“The Nazis want to rule the everyone. They will destroy anyone who opposes them. They have broken every treaty they made. They are killing everyone they consider inferior.” Illya’s voice was soft and the men leaned forward to listen. “They are opening more of their concentration camps every month. At this rate, the final solution will be complete by 1949 or 1950 on the outside.”
“The what?” One of the older men asked, eyes bewildered at the phrase.
“My academy instructor has been telling us about the reason for segregating the races and how the Fuhrer has come up with a perfect solution to the problem of keeping the races separate.” Illya explained. His eyes grew dark at the thought of the information his class had read. “The others will die. Men, women, children – all of them.”
“Gott im Himmel!”
“What was Aaron carrying?” Berholdt asked.
“Proof for the British. So they will know what is happening.” Illya felt his stomach clench at the memory of the words he had read. Those documents felt as if they were burned into his memory. He shuddered at the memory of the pictures he’d found. “Things that will make them move faster and never give up the war.”
Illya met their gazes, letting them see what he felt. It was harder than anything else he’d ever done. He was so used to protecting his emotions, pretending to be calm and untouched when the others wanted to see if he had been touched by the war around them. One by one, the men looked away. Only Franz kept his eyes on Illya. And something in that gaze made Illya uneasy.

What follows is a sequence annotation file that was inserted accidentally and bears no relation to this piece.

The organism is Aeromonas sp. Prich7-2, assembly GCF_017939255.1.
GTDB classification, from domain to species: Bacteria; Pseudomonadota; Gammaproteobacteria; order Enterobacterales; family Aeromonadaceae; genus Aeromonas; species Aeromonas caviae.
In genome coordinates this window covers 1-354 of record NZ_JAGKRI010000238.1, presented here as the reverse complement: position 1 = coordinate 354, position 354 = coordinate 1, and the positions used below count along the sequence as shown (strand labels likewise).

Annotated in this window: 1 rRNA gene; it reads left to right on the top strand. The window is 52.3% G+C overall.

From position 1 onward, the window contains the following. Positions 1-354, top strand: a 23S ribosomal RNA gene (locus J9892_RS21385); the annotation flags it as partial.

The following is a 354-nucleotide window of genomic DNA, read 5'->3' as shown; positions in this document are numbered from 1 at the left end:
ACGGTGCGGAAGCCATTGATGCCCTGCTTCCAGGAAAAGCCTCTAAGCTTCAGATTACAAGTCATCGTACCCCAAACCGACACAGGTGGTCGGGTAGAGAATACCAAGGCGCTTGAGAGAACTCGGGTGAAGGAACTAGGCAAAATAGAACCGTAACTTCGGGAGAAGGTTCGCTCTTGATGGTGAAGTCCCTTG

“Herr Artzen?” The voice made Nicholas and Illya look up from their work. Both of them blinked at the SS officer who stood near them. They stood, not daring to sit at the dissecting table in his presence.
“Ja?” Nicholas asked, shifting to stand between the man and Illya. “Is something wrong?”
“Nein. Nein. I would like to congratulate you, Herr Artzen.” The man beamed at them. “You have been selected to finish your studies in medicine at a very special place. With Dr. Schneider.”
“I do not understand. I am not that close to graduating from my studies.” Nicholas stammered, his knuckles going white around his pen.
“Due to the shortage of doctors, you and your son are being sent to assist at a P.O.W. camp. You will finish your studies under Dr. Schneider. This will free two doctors to go to the front lines.” He smiled. “It is an honor for you.”
“Thank you. We will, of course, be happy to go. As soon as we clean up our place we will go pack.” Nicholas exchanged salutes with the officer and sank back onto the bench. Beside him, Illya trembled. This was not part of their plans. Nicholas looked down at the boy and spoke very softly, “I think they were too impressed by Aaron’s death.”
Illya nodded. He had garnered them the attention of the SS. That was not good. He wondered it they were really going to work with a doctor at a prison camp or if they were being sent to one of the work camps as prisoners. They would find out soon.